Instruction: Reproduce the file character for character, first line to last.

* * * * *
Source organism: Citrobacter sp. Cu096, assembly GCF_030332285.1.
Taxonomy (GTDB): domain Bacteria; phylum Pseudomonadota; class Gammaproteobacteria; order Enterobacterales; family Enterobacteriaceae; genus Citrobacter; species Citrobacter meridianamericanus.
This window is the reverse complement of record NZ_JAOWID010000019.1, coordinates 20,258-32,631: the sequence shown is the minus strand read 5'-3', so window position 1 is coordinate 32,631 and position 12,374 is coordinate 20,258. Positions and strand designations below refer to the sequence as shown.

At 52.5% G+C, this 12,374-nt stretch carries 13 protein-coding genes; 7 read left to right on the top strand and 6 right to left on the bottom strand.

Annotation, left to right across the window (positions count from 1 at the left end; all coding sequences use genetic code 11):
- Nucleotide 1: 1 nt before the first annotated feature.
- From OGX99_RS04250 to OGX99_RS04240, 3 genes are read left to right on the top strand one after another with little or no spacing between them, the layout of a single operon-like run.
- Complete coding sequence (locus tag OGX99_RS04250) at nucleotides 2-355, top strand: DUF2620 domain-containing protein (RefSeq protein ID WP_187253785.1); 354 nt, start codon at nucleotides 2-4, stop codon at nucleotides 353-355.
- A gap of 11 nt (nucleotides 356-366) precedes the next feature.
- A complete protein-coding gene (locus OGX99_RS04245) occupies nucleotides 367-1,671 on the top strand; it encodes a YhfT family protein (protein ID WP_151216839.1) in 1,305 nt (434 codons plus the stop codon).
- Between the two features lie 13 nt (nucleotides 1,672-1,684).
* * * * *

Source organism: Citrobacter sp. Cu096, assembly GCF_030332285.1.
Taxonomy (GTDB): domain Bacteria; phylum Pseudomonadota; class Gammaproteobacteria; order Enterobacterales; family Enterobacteriaceae; genus Citrobacter; species Citrobacter meridianamericanus.
This window is the reverse complement of record NZ_JAOWID010000019.1, coordinates 20,258-32,631: the sequence shown is the minus strand read 5'-3', so window position 1 is coordinate 32,631 and position 12,374 is coordinate 20,258. Positions and strand designations below refer to the sequence as shown.

At 52.5% G+C, this 12,374-nt stretch carries 13 protein-coding genes; 7 read left to right on the top strand and 6 right to left on the bottom strand.

Annotation, left to right across the window (positions count from 1 at the left end; all coding sequences use genetic code 11):
- Nucleotide 1: 1 nt before the first annotated feature.
- From OGX99_RS04250 to OGX99_RS04240, 3 genes are read left to right on the top strand one after another with little or no spacing between them, the layout of a single operon-like run.
- Complete coding sequence (locus tag OGX99_RS04250) at nucleotides 2-355, top strand: DUF2620 domain-containing protein (RefSeq protein ID WP_187253785.1); 354 nt, start codon at nucleotides 2-4, stop codon at nucleotides 353-355.
- A gap of 11 nt (nucleotides 356-366) precedes the next feature.
- A complete protein-coding gene (locus OGX99_RS04245) occupies nucleotides 367-1,671 on the top strand; it encodes a YhfT family protein (protein ID WP_151216839.1) in 1,305 nt (434 codons plus the stop codon).
- Between the two features lie 13 nt (nucleotides 1,672-1,684).